What happens when an employee e-mails her attorney from her company e-mail account about suing her employer? According to a recent California Court of Appeal opinion, Holmes v. Petrovich Development Co., LLC,  it is likely that the e-mail will not be protected by the attorney-client privilege and will be admissible at trial. According to the opinion, when the employer has an express policy that reduces any expectation of privacy, e-mail communications between an employee and her attorney may be equivalent to "consulting her lawyer in her employer's conference room, in a loud voice, with the door open."
The plaintiff, Gina M. Holmes, worked as an executive assistant for the defendants Paul Petrovich and Petrovich Development Company, LLC. After Holmes was hired, she read and signed the company's express computer technology resource policy that governed her usage of the company computer and e-mail account. It stated that: (1) her computer and e-mail account should be used only for company business; (2) she was prohibited from sending or receiving personal e-mails; (3) she had no right to privacy with respect to any personal information or messages created on her computer or e-mail account; (4) e-mails are not private and should be regarded as a "postcard rather than as a sealed letter;" (5) the company may inspect all files or messages at any time for any reason at its discretion; and (6) the company would periodically monitor her computer and e-mail account for her compliance with its policy.
In July 2004, approximately one month after Holmes was hired, she told Petrovich she was pregnant and wanted to take a six-week maternity leave in December. She later revised her request to a four-month maternity leave beginning in November. This prompted Petrovich to send the following e-mail to Holmes, "I need some honesty. How pregnant were you when you interviewed with me and what happened to six weeks? . . . That is an extreme hardship on me, my business and everyone else in the company. You have rights for sure and I am not going to do anything to violate any laws, but I feel taken advantage of and deceived for sure." Holmes was offended and e-mailed a response that explained she did not tell him about her pregnancy earlier, in part, because she had two miscarriages in the past and did not want to disclose the pregnancy until it appeared likely that she would carry the baby to term. Because Petrovich was concerned that Holmes may be quitting, he forwarded Holmes' e-mail to human resources and in-house counsel.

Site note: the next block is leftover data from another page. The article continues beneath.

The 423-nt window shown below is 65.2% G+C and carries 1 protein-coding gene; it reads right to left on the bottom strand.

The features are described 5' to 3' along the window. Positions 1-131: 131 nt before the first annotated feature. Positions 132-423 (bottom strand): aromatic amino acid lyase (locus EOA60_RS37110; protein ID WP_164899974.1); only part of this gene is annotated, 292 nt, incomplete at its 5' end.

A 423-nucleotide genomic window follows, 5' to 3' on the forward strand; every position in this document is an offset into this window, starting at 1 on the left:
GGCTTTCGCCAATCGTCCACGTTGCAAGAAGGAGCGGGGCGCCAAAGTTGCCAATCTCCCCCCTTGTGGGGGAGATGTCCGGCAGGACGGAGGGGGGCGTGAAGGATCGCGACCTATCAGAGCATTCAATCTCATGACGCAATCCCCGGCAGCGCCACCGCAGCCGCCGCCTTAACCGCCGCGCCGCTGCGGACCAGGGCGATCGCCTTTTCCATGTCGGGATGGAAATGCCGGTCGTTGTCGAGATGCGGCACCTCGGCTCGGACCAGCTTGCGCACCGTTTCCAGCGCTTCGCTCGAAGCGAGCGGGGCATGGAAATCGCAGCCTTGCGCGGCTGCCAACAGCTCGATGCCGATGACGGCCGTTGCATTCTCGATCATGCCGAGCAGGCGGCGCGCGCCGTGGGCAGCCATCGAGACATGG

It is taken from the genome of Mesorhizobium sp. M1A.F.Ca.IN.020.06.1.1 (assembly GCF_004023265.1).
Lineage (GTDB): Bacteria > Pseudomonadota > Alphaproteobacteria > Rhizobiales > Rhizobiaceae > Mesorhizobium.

When Holmes learned that Petrovich forwarded her e-mails to others, she was upset and sought legal advice concerning a claim for pregnancy discrimination. Holmes exchanged several e-mails with her attorney from her company e-mail account where she stated, "I know that there are laws that protect pregnant women from being treated differently due to their pregnancy, and now that I am officially working in a hostile environment, I feel I need to find out what rights, if any, and what options I have. I don't want to quit my job; but how do I make the situation better."